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Cracking open the Canadian Great War Project database

While exploring available data sets for my Great War data project, I found the amazing Canadian Great War Project database. It contains a far more refined version of the data found in the Canadian Expeditionary Force dataset, and includes additional information from other sources.

Unfortunately for me, the owner seems to have stopped working on the website, and I was not able to get in touch with him regarding access to the raw data. Fortunately for me, the website was also available as a Windows application with the database included. On the downloads page is a 229MB .msi installer for a simple .NET application.

Using The Unarchiver, I extracted the .msi file and retrieved a series of files, one of which was 225.9MB large. When faced with a file without an extension, the best way to know its type is to use the file command:

file --mime _239D621A339B68AD7601C4A6AEB9CEF8
> _239D621A339B68AD7601C4A6AEB9CEF8: application/vnd.ms-cab-compressed; charset=binary

Googling the mimetype gave me the expected file extension (.cab). The Unarchiver effortlessly extracted another series of oddly named files out of the archive.

Once again, a cursory look at the file sizes gave me a good idea of which was the database, but this time, file only gave me the application/octet-stream mimetype. However, there were several other useful files in there, including the application configuration file with the database connection strings:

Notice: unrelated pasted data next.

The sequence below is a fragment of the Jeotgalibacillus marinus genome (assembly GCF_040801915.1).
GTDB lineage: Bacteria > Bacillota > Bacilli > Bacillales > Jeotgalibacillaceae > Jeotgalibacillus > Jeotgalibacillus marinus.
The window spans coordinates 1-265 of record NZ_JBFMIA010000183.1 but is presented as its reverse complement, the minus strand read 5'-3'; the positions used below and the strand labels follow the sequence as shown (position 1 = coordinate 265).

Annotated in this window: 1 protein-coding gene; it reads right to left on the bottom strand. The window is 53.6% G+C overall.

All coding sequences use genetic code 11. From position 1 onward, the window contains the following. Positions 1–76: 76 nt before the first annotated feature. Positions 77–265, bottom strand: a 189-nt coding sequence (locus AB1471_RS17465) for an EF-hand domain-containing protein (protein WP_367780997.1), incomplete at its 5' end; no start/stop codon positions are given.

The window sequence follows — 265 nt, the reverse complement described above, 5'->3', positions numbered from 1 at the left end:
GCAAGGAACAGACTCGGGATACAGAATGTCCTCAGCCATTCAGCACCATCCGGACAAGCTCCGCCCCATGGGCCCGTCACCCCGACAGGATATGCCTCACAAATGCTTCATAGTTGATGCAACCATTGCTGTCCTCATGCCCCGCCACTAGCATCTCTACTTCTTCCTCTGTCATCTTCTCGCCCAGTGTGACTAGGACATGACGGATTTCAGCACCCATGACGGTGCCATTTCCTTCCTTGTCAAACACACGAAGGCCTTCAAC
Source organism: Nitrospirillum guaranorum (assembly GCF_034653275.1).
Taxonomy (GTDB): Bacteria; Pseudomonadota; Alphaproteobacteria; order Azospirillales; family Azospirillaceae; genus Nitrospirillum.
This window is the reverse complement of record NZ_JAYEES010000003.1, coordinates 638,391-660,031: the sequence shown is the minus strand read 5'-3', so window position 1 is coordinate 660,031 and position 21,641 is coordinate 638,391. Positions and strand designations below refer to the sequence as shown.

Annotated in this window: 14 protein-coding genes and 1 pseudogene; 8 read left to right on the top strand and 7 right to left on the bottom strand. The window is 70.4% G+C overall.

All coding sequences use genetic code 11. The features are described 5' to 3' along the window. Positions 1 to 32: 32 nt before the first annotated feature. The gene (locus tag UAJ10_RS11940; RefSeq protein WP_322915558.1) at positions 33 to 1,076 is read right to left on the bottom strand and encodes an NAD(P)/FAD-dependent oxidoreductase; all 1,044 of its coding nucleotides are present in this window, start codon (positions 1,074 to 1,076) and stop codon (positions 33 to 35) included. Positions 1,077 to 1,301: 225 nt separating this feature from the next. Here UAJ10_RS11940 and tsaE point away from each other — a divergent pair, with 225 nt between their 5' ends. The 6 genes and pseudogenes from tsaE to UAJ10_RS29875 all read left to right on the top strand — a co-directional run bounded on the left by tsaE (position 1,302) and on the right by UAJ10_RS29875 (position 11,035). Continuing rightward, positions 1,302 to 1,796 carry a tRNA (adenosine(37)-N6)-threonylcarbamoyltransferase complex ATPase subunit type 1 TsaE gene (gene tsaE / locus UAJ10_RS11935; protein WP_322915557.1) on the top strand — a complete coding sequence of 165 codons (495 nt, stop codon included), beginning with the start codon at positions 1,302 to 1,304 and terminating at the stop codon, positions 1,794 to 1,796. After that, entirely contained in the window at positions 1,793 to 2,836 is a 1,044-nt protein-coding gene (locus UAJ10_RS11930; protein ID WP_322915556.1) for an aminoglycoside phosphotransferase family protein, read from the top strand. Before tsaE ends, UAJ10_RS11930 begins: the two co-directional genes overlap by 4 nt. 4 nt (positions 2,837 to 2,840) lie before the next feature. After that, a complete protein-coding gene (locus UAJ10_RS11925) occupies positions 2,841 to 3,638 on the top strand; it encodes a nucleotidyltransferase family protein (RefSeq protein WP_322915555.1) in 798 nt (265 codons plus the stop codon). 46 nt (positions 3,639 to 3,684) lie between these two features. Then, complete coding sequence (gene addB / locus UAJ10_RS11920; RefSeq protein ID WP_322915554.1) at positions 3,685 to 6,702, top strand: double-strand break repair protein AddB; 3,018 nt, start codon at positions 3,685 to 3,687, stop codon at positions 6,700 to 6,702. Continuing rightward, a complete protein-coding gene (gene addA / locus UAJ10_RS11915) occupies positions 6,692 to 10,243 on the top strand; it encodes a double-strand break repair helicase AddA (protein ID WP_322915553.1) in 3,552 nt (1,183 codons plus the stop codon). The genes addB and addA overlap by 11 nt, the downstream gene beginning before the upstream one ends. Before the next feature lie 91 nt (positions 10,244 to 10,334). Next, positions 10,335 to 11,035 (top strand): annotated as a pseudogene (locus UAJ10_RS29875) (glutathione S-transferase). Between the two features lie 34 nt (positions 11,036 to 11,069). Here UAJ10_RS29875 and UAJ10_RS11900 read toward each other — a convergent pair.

<connectionStrings>
    ...
    <add name="winCEF.My.MySettings.cefNames2012EConnectionString"
        connectionString="Data Source=|DataDirectory|\cefNames2012E.sdf;Password=...;Persist Security Info=True"
        providerName="Microsoft.SqlServerCe.Client.3.5" />
</connectionStrings>

That's all I needed to find the database type (SQL Server CE) as well as the username and password to read it.

The other text files were mostly help pages for the application. They were a treasure trove of information about where the data came from, how to read certain data like rank abbreviations, as well as which information is considered unreliable.

This entire effort turned out to be mostly pointless, as I later found a SQL dump of the database lying in an open directory on the Canadian Great War Project website. In any case, the records will need to be converted from SQL Server to PostgreSQL. This unfortunately involves proprietary software and manual operations, two things that go completely against the goals of this project.

Update (2016-11-11): I received a reply from Jim Kempling from the University of Victoria. I am excited to announce that they will take over maintenance of the Canadian Great War Project, and they intend to further organize and normalize the data from the website. This is still fresh information, but I am eager to work with them to get more out of that data set.

Further reading

This article is part of a series on Canadians at war, a project that aims to link and visualize open data about Canadians in the First World War.

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